Between Movement and Party: The Case of Podemos

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As Labour elects its new leader, we are launching a series of essays on political possibilities of the new decade. Read more here.

On 13 January 2020, one month after Jeremy Corbyn’s Labour Party was routed at the polls, left coalition party Unidas Podemos (UP) entered government in Spain as junior partner to the centre-left PSOE. What lessons can British socialists draw from its experience?

The differences between the two cases shouldn’t be underestimated. Labour is one of the UK’s traditional parties of government, with a century of accumulated history behind it; Podemos has gone from upstart challenger hybrid party to ministerial office holder in the space of just six years. But if there are any lessons for the left in Europe today, they must be looked for on the Continent’s western edge, in Dublin, Lisbon and, of course, Madrid. 

Podemos has achieved a historic first in post-Franco Spain: a true coalition government. Many thought this scenario would never materialise. After the inconclusive April 2019 general election, the PSOE (123 seats) and Podemos (42 seats) were unable to reach any sort of agreement. Prime Minister Pedro Sánchez refused to consider making Iglesias vice-president and rejected Podemos’s demands for ministerial posts. Iglesias very publicly said he was prepared to rule himself out of contention for the vice-presidency, but refused to countenance any compact that didn’t give UP real power in the proposed government. With the menace of the far right increasing – the extreme-right Vox had entered Parliament with 24 seats – frustrated progressives demanded further concessions. But Iglesias stuck to his guns, arguing that entering government at any price was not the point of the party. 

After months of gridlock and mutual recriminations, a tired and frustrated electorate went back to the polls in November. Vox doubled its representation to 52 seats, while Podemos’s dropped to 35. The new parliament was strongly polarized, and the right was very close to regaining control of it. Progressive anger was quick to surface and targeted the PSOE for having precipitated another general election through its inability to negotiate a deal.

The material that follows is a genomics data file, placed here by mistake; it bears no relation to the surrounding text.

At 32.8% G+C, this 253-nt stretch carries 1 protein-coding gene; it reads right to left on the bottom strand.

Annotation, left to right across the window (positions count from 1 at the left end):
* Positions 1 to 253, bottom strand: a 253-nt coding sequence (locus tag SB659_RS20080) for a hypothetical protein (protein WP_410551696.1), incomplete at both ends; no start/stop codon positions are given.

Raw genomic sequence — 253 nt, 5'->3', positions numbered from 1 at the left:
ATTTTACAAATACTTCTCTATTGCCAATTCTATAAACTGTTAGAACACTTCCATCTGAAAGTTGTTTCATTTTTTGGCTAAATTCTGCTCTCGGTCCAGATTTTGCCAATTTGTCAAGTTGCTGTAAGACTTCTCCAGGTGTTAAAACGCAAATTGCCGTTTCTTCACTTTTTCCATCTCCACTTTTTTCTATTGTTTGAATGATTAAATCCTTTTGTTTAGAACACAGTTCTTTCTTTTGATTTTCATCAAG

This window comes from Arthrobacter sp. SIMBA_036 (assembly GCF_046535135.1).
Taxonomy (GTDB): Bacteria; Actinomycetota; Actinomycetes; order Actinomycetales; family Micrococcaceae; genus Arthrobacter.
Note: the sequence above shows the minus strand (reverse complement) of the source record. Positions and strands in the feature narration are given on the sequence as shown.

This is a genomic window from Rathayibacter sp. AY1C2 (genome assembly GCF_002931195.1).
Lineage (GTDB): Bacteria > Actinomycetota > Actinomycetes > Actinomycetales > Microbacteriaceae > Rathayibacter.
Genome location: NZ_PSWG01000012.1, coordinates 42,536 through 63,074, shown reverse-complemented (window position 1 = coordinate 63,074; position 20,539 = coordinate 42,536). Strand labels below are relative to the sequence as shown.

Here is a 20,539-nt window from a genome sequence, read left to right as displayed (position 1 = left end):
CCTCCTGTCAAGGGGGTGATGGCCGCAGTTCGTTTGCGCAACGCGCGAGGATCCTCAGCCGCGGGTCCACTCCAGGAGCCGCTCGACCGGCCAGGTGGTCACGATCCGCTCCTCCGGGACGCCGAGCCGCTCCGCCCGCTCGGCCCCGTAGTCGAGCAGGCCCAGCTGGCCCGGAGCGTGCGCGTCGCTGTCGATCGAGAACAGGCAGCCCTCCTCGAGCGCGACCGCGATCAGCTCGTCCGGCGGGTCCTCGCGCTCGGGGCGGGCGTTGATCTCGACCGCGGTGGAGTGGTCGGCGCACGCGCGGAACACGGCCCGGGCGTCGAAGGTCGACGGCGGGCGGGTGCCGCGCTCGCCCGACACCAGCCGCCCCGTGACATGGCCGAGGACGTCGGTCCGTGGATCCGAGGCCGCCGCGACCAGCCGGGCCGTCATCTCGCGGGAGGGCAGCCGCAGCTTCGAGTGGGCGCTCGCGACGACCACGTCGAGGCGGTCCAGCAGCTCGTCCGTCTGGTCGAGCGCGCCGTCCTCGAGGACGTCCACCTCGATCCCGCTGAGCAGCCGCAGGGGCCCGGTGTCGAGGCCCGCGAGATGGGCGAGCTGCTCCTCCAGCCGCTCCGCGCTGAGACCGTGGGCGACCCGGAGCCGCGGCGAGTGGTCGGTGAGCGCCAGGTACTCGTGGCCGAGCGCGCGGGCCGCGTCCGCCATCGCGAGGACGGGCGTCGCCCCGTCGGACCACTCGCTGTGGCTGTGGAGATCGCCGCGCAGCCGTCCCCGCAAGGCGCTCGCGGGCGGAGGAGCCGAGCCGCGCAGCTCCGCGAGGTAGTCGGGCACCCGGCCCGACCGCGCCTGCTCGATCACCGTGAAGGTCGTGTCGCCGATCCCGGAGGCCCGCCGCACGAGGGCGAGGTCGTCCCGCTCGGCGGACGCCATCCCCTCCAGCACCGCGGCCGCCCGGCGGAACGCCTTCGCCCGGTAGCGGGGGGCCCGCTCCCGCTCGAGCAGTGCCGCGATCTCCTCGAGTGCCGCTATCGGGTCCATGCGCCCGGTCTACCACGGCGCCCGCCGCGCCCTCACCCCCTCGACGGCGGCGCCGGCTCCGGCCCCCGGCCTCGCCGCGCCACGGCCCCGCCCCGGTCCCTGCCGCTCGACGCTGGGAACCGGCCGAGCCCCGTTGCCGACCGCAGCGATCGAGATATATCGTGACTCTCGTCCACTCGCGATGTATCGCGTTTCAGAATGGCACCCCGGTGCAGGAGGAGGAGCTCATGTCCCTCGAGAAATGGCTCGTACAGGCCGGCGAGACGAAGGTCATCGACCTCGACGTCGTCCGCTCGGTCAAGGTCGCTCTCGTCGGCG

This time, with the further increased threat of the right looming, Sanchez moved quickly to form a government with Podemos, making Iglesias one of his vice-presidents and integrating UP members into four ministerial posts: Labour, Equality, Consumer Affairs and Universities. An emotional Iglesias was delighted by the turn of events, and declared that his biggest fear was letting his supporters down with an overly modest programme negotiated with the PSOE. Yet the victory, if one can call it that, was ironically as much a result of the electoral success of the right as of the left. 

Despite being a marriage of convenience, the new coalition government rapidly moved forward with progressive policies (although internal differences over how best to address the fiscal implications of the coronavirus pandemic will test their resolve to maintain a united front). Podemos is now in a stronger position to continue the valuable work it has been doing ever since it first entered parliament in 2015. It brokered agreements with Sanchez’s minority PSOE government in 2018 to raise the minimum wage to 900 Euros, introduce legislation for non-transferable maternity and paternity leave, and increased funding for public housing. 

Today, as members of the government, the party is swiftly building on those earlier initiatives. On 30 January, the new coalition raised the minimum wage to 950 Euros. Since then, several Podemos legislative initiatives have moved through parliament, including revoking article 52d (which allowed employers to dismiss people on medical leave), raising pensions in line with inflation and declaring a climate emergency. Vice-president Iglesias and Ione Belarra, Secretary of State for Agenda 2030 (the UN’s sustainable-development programme), will also be pushing for increased investment in social services, including healthcare and education, changes in housing legislation, and a national anti-poverty plan.  

In one sense, the entry into government is a great success for Podemos, and for Iglesias, who kept his nerve in a difficult situation, but it is also a far cry from the hopes and dreams that propelled the party into existence in 2014. These opposing readings reflect the tensions inherent in hybrid ‘movement parties’ which maintain links to, and characteristics of, participatory social movements while at the same time trying to win state power through elections. 

The British Labour Party, in contrast to Podemos, has always been an essentially parliamentary vehicle, but has also faced important tensions in recent years between MPs and an enlarged pro-Corbyn activist base. Understanding the internal dynamics of movement-parties is important if we are to confront the challenges of contemporary democracy and increasing citizen dissatisfaction with ‘actually existing democracy’. 

I